Still aggrieved by the Order of NCDRC, the Appellant/Claimant approached
the Supreme Court for enhancement of the compensation.


I) Whether the SCDRC and NCDRC erred in evaluating the amount of compensation provided to the Appellant?

II) Whether the Rule of ‘Eggshell Skull’ was applicable in the case of the Appellant?

Decision by Supreme Court

The Apex Court took consideration of the question that whether SCDRC and NCDRC were justified in reducing the compensation as previously granted by the District Forum. The NCDRC applied the ‘Eggshell Skull Rule’ in determining the quantum of compensation, however, the Apex Court clarified that this rule should only be applied when certain conditions are met. These conditions are as follows-

i) where a latent condition of the plaintiff is unearthed,

ii) where the wrongdoer’s actions reactivate a plaintiff’s pre-existing condition,

iii) where known pre-existing conditions are aggravated

iv) where the wrongdoer’s actions accelerate an inevitable disability or loss of life.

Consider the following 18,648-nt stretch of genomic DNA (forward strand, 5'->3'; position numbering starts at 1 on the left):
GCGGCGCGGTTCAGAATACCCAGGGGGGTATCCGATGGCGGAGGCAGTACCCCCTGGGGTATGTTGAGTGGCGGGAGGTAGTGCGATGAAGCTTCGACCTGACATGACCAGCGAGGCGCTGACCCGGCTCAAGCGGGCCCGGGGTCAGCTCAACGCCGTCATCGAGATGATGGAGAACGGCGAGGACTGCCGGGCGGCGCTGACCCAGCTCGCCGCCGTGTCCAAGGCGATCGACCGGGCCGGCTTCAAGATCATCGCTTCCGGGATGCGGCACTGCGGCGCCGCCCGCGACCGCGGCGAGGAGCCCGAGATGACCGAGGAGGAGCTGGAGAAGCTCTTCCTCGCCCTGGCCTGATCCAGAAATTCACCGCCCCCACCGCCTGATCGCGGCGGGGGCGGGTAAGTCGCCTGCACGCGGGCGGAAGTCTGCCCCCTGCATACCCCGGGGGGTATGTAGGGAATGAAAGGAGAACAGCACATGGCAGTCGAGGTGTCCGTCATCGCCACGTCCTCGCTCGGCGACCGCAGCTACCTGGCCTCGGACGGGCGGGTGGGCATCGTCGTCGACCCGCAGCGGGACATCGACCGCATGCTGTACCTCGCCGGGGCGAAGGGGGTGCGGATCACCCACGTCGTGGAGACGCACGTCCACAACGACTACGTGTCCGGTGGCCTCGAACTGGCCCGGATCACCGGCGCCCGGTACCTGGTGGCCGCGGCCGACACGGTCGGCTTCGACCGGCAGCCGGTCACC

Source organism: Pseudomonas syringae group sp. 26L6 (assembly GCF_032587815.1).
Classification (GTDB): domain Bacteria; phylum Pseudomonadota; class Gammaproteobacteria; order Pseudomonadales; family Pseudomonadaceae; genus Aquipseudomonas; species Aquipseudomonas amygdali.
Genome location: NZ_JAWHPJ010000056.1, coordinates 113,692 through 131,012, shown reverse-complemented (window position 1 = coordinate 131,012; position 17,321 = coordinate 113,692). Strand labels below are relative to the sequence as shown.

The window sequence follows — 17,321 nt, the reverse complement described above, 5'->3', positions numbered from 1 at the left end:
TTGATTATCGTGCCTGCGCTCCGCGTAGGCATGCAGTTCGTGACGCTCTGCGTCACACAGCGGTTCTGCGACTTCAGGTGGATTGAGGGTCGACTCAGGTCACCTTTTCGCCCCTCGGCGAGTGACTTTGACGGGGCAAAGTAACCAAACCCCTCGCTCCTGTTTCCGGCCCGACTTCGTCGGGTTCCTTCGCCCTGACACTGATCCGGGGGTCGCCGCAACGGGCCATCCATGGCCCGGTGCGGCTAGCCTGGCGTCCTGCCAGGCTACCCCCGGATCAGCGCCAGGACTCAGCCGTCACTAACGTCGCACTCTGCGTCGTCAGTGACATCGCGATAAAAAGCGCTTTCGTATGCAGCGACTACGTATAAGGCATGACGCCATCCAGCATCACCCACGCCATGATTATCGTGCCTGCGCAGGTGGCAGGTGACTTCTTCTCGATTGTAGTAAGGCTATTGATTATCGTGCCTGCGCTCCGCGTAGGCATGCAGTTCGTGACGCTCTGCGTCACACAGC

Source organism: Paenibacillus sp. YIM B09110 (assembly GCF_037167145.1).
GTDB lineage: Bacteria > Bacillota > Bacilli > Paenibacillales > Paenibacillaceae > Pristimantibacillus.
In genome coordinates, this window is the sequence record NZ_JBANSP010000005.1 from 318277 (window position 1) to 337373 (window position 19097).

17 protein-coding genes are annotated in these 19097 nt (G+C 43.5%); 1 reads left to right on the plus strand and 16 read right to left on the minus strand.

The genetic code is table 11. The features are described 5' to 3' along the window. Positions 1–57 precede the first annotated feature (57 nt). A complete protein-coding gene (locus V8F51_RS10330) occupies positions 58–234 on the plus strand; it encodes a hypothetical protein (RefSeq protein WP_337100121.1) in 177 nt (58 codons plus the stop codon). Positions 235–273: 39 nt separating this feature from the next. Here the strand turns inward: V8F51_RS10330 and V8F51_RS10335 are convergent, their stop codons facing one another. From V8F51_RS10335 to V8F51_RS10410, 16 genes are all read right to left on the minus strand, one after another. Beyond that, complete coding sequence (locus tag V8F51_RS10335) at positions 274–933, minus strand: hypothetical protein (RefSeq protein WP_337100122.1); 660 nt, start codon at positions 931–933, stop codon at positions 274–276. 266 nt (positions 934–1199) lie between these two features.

The Apex Court provided that the judgement by the NCDRC was silent as to how the Eggshell Skull Rule was applicable in the present case as the impugned Order did not explain any pre-existing condition of the Appellant.

The Supreme Court relied on the idea that compensation is based on ‘restitutio in integrum’, which means, make good the loss suffered, so far as money is able to do so, or, in other words, take the receiver of such compensation, back to a position, as if the loss/injury suffered by them hadn’t occurred.

Thus, the Apex Court held that “We find the manner in which compensation stood reduced by the State Commission as also the NCDRC, vis-à-vis the District Forum to be based on questionable reasoning … The State Commission … found it appropriate to reduce the compensation to a mere Rs.1 lakh. This clearly is not in line with the balance of interests required to be borne in mind while determining compensation.”

Moreover, there was no doubt in the finding that there was negligence by the Hospital and there was no proof concluded by either of the Forums that the Appellant had any pre-existing medical condition that could explain the pain and damage caused by 2005 surgery.